In the introduction to her vegan cookbook, Recipes for Peace, Kifah Dasuki describes her mission this way: “This is more than an ordinary cookbook, though. I wrote it in two languages—Hebrew and Arabic—side by side from a place of great love and with a real hope for change. A hope to fight fear and hostility and to nurture love and compassion.” For Dasuki, compassion is unconditional. Person to person, human to animal, language to language, compassion is fundamental to the building of a new world free of the “fear and frustration” she feels have been her lot. And this book is one building block she will contribute to the new world.
As she personalizes her recipes with anecdotes and reflections from her life, Dasuki isn’t shy about the challenges she has faced as a woman from the Arab village of Fureidis (which aptly means “paradise,” she notes, though in her darker moments she also calls it a “hellhole”) in Israel. She attributes her ambition and resilience to such challenges. Possibly her most vivid anecdote describes her first day of university in Tel Aviv, during which she encountered the word “proportzionaly,” a Hebraization of the English word “proportional.” As she didn’t know the word at the time, feeling inferior in her foreignness, she went crying to her dorm room. Later in the semester, she recognized for the first time how a difficult but honest dialogue between Hebrew and Arabic speakers can lead to mutual understanding. With this foundation, she began to actively bring people together for such conversations from all parts of the extremely diverse Israeli society. READ MORE…
This year, as I watched wide-eyed and drop-jawed the deeds and choices of my fellow humans, I read books that probe the alarming sensation of impotence in the face of inertia. I’ve found solidarity with characters who, like pebbles in the path of an avalanche, find themselves not stopping or redirecting the object in motion, but getting caught up in it.
I opened the year with a copy of S. Yizhar’s Khirbet Khizeh, lent to me by the writer, activist, and academic, David Shulman, who penned its illuminating afterward. Yizhar’s slim novella, originally published in Hebrew in 1949 with no English translation until 2008, narrates the exile of Palestinian villagers during 1948-9—the time Israel celebrates as the birth of its statehood and Palestine laments as its nakba or catastrophe. The narrator is one of the young Israeli soldiers sent to relocate mostly children and the elderly from the village destined to be resettled by Jews. His extremely complex voice captures the haunting cruelty of the task at hand without forsaking responsibility for his complicity—a complicity assured as much by official narrative as by official order. The novella is an important one in Israel’s national memory and happens to be good. Its intimate and colorful narrative voice, rich with Biblical references, shies away from none of the narrator’s labyrinthine conflict. And it’s never been more relevant. As I was reading the novel, I was living in West Jerusalem and visiting Palestine every weekend, bearing witness to the inheritance of the nakba. Over tea in their large, carpeted tent, the inhabitants of one village (clinging to the rocky hillside with nothing but the conviction that it belonged there) described their 4 am wake-up call by Israeli soldiers with stun grenades. Their offence? Asking for the soldiers to give back the generator they’d stolen. And whether you’re the one throwing the stun grenades, the one protecting your kids from them, or the one horrified by it all, the grenades still get thrown. READ MORE…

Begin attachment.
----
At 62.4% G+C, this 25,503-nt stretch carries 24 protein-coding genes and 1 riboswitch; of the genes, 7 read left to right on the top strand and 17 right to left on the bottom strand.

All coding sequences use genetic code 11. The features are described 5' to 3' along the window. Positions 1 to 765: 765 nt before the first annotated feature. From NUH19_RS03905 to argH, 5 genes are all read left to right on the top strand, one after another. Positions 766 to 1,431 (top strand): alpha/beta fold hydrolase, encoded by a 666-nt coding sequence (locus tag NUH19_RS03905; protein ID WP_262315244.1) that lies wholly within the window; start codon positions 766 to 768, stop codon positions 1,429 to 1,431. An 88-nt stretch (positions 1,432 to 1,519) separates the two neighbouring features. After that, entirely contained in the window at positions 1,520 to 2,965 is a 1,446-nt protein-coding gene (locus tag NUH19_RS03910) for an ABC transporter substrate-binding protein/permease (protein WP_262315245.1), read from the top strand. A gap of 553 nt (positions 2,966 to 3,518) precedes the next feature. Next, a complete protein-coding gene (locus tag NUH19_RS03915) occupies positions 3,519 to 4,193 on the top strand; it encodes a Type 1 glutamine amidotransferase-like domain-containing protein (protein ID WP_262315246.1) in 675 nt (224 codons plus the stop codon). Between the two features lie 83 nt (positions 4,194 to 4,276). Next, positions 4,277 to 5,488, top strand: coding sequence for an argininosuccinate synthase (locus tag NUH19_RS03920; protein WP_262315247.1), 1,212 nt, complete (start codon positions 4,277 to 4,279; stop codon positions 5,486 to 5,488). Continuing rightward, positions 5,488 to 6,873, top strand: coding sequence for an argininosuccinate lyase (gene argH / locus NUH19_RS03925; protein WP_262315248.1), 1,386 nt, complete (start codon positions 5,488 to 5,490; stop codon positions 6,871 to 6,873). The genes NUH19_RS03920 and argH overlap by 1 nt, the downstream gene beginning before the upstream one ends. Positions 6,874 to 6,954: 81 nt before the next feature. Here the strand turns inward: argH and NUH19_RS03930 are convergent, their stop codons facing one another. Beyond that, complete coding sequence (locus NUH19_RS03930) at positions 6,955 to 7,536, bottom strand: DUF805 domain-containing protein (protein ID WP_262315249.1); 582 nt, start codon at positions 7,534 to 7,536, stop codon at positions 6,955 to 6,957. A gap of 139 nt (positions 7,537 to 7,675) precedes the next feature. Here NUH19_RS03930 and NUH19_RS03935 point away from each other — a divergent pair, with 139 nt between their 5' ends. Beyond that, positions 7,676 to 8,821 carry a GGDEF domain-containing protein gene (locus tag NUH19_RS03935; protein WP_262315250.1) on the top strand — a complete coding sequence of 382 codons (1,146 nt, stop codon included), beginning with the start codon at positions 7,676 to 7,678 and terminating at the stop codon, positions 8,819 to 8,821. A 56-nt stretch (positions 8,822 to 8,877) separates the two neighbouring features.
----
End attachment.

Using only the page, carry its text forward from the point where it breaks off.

‘Volatile’ isn’t a strong enough adjective for Gloria, the protagonist of Virginie Despentes’ novel, Bye Bye Blondie. This post-punk love story shocks and devastates with its disquieting exploration of personhood, womanhood, and human connection through Gloria’s manic gaze.
We meet Gloria in her middle age, newly homeless after the latest in a string of exes becomes fed up with her bottomless capacity for anger and violent outbursts. She begins making her way to the local bar. She’d smashed her phone against a wall in her final fight with her ex, but even if she had some change to call a friend for help, she realizes there are very few left willing to put up with her. But even in these first pages of the novel, her despair doesn’t quite seem isolated. She wanders her dreary town, passing by posters for vapid films and the sterile bubblegum storefronts of international chains. Her ferocity takes on the flavor of rebellion in the context of the anaesthetized materialism of her surroundings.
Michal Ajvaz, Empty Streets (Dalkey Archive). Translated by Andrew Oakland—review by Ellen Elias-Bursac, Contributing Editor
Empty Streets, originally published in Czech in 2004, sets its writer-protagonist out on a search for a missing woman. However, in typical Ajvaz fashion, the quest begins as a search for a mysterious symbol. Early in the novel, the unnamed narrator stumbles, literally, on a double trident, a three-foot-long object that pierces his foot while he’s walking through a dump. This kicks off a sequence reminiscent of “This is the house that Jack built”: a double-trident logo appears a few days later when the narrator is using his friend’s computer; the friend tells the story of spotting the symbol in a mysterious painting; the owner of the painting, an elderly literary professor, tells him about the work of art and also adds a story about the disappearance of his daughter, whom he asks the narrator to find; the search takes him to the painter, who tells the narrator a story about . . . and so on, from one playful and inventive twist to the next, through 14 stories over the course of 470 pages.
In keeping with the novel’s sense of abundance, the prose brims with sensory experience in passages that translator Andrew Oakland renders with delicacy and precision. Notably, Oakland also leaves room for the narrator’s lack of precision, in instances like the “strange fragrance, one that is terribly difficult to describe” which he says has “several components including the scent of roses and the sharp smell of steel.” Similarly, when describing sound, the narrator says he “unpicked from the blocks of silence various rustlings, creakings, something somewhere knocking into something, something rolling around something and then stopping, something pointed that was scratching, something crumbling”—all noises that “might have been tiny sounds on the outer wall of a house, or a din softened by a great distance.”
But most pervasive are images of light and shadow, such as the observation of a sunset descending on the city, leaving only the upper-floor balconies in sunlight: “I had the feeling I was looking up at a distant shore from the bottom of a deep lake whose waters were crystal-clear.” READ MORE…